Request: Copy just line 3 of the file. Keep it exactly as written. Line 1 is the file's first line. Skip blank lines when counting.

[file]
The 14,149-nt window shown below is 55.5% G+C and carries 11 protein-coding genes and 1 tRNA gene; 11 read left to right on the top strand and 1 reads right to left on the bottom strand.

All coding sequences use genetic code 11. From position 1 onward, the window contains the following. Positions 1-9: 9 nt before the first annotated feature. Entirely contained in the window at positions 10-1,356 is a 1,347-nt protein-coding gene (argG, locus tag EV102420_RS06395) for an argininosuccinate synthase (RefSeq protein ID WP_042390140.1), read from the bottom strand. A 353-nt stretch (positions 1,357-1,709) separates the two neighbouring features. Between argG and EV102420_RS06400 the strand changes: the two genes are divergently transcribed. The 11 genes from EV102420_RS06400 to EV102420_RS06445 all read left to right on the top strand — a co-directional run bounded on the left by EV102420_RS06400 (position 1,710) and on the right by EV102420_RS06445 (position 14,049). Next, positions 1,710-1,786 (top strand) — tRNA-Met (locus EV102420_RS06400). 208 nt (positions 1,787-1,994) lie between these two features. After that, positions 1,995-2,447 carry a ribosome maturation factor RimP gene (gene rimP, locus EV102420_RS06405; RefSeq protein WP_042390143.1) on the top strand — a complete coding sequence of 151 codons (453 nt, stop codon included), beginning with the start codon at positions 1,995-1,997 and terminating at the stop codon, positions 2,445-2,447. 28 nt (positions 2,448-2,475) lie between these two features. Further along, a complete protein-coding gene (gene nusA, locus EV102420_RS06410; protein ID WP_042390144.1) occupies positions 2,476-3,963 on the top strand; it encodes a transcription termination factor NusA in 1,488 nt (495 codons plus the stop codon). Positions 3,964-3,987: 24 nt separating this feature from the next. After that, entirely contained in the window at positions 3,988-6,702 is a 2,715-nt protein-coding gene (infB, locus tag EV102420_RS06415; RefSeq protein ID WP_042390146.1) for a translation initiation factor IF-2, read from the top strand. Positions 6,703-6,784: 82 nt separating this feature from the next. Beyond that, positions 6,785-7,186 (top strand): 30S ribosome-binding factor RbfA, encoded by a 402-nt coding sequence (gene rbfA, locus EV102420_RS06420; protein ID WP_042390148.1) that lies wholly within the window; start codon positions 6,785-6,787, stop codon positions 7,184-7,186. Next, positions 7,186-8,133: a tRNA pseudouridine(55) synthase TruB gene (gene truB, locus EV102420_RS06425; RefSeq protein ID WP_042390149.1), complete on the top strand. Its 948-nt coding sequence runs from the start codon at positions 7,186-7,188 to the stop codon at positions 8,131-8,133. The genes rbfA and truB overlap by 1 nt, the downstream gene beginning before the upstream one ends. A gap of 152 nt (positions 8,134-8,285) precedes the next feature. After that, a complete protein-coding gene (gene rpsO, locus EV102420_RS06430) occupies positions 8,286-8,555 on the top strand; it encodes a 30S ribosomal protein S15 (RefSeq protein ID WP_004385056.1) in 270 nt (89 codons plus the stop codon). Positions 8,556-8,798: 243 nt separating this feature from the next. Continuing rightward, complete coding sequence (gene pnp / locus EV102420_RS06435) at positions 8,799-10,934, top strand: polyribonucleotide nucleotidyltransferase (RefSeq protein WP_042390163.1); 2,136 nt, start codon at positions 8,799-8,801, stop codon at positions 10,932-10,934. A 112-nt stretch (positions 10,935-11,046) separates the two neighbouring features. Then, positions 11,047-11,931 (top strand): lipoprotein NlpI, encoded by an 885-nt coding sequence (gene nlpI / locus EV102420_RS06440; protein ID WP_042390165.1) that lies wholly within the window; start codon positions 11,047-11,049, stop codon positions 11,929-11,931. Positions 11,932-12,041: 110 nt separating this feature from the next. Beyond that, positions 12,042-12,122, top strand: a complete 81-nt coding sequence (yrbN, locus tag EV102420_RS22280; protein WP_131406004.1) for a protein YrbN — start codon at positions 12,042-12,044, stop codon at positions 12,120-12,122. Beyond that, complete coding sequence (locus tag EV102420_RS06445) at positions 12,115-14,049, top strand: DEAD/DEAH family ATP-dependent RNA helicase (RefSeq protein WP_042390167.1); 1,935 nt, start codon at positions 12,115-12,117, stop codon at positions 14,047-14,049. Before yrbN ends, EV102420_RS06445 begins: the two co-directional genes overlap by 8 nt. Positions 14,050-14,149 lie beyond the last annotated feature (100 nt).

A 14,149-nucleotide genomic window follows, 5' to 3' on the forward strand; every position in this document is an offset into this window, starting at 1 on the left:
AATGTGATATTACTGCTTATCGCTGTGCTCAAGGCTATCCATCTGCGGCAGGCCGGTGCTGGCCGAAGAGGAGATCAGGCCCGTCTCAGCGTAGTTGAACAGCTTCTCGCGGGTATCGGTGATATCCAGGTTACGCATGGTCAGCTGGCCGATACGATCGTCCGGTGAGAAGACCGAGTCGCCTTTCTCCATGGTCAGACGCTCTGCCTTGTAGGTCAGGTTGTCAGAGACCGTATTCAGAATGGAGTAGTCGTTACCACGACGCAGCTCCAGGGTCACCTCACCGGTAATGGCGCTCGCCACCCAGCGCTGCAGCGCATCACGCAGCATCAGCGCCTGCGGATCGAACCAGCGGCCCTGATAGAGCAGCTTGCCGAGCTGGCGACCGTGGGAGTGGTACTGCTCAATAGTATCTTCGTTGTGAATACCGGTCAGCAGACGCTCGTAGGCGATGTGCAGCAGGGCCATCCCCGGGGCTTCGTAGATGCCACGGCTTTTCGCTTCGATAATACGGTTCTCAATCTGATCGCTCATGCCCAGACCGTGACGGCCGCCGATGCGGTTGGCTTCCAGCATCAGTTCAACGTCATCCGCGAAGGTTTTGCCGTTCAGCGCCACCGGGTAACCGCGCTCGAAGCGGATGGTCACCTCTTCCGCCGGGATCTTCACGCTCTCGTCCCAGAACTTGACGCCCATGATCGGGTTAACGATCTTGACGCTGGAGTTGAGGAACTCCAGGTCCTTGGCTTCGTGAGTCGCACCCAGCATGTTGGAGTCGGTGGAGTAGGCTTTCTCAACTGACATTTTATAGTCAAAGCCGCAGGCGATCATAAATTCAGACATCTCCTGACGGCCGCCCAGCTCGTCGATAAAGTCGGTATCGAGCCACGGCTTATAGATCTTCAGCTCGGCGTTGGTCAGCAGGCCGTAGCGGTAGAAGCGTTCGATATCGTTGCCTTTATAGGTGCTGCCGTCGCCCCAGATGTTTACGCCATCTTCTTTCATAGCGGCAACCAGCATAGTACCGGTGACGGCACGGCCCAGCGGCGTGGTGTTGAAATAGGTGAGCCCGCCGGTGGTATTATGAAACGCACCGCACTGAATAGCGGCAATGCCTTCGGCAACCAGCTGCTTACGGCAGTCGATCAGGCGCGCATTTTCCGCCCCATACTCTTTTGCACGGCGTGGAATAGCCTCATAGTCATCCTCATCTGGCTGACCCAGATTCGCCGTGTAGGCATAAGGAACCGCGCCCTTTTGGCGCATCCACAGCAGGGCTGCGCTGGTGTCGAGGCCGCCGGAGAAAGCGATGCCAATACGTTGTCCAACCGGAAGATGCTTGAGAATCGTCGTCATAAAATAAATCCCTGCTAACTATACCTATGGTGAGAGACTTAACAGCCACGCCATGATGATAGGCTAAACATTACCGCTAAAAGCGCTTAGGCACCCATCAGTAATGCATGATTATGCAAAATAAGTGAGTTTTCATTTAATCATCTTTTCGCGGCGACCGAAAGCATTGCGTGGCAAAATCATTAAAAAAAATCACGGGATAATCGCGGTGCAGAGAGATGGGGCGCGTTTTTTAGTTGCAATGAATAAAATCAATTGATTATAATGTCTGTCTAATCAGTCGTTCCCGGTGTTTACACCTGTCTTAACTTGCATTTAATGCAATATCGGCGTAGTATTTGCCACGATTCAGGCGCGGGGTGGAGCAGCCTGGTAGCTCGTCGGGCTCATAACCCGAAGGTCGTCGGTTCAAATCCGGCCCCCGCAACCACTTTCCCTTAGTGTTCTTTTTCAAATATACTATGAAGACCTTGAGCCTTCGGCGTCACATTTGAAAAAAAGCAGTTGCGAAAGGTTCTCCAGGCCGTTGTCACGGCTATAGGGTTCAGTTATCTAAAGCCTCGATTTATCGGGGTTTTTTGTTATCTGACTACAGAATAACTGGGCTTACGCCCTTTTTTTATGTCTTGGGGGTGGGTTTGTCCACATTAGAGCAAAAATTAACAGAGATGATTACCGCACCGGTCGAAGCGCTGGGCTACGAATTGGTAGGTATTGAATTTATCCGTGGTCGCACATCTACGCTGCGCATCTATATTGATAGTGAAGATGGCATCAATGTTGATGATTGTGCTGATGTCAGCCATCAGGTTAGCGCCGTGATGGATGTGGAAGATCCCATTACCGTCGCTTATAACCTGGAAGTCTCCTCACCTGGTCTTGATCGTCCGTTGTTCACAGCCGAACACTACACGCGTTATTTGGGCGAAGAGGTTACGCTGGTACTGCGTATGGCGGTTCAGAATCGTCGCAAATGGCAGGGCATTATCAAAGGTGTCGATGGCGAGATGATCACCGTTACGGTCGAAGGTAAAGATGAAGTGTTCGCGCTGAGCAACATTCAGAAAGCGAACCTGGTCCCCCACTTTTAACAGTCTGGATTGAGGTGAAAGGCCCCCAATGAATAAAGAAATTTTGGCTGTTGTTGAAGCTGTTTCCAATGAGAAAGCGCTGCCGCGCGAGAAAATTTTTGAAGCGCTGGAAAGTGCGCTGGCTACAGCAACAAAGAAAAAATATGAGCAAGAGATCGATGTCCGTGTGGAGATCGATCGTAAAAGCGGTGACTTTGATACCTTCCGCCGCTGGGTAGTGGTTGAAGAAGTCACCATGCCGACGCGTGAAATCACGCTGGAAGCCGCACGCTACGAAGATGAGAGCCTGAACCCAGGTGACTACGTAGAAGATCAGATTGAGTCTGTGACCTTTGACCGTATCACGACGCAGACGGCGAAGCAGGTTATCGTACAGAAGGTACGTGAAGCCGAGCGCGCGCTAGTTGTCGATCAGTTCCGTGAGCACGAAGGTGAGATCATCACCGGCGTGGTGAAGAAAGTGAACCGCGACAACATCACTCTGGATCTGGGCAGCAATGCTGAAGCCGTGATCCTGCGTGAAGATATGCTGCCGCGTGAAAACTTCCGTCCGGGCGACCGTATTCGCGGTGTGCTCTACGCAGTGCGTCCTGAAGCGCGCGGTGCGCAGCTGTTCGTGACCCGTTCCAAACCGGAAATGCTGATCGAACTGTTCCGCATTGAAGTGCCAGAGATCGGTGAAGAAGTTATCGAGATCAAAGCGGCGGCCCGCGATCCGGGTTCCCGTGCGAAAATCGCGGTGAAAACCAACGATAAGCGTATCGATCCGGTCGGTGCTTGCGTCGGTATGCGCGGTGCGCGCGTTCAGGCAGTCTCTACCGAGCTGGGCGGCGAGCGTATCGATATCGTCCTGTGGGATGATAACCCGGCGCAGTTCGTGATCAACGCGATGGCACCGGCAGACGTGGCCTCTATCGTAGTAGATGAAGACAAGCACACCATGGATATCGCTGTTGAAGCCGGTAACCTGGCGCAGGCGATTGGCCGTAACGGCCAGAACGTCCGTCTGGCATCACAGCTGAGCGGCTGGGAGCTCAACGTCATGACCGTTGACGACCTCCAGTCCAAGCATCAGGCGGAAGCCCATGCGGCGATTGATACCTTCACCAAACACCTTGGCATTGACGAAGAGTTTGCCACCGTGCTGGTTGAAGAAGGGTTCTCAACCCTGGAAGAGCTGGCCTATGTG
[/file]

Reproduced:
A 14,149-nucleotide genomic window follows, 5' to 3' on the forward strand; every position in this document is an offset into this window, starting at 1 on the left: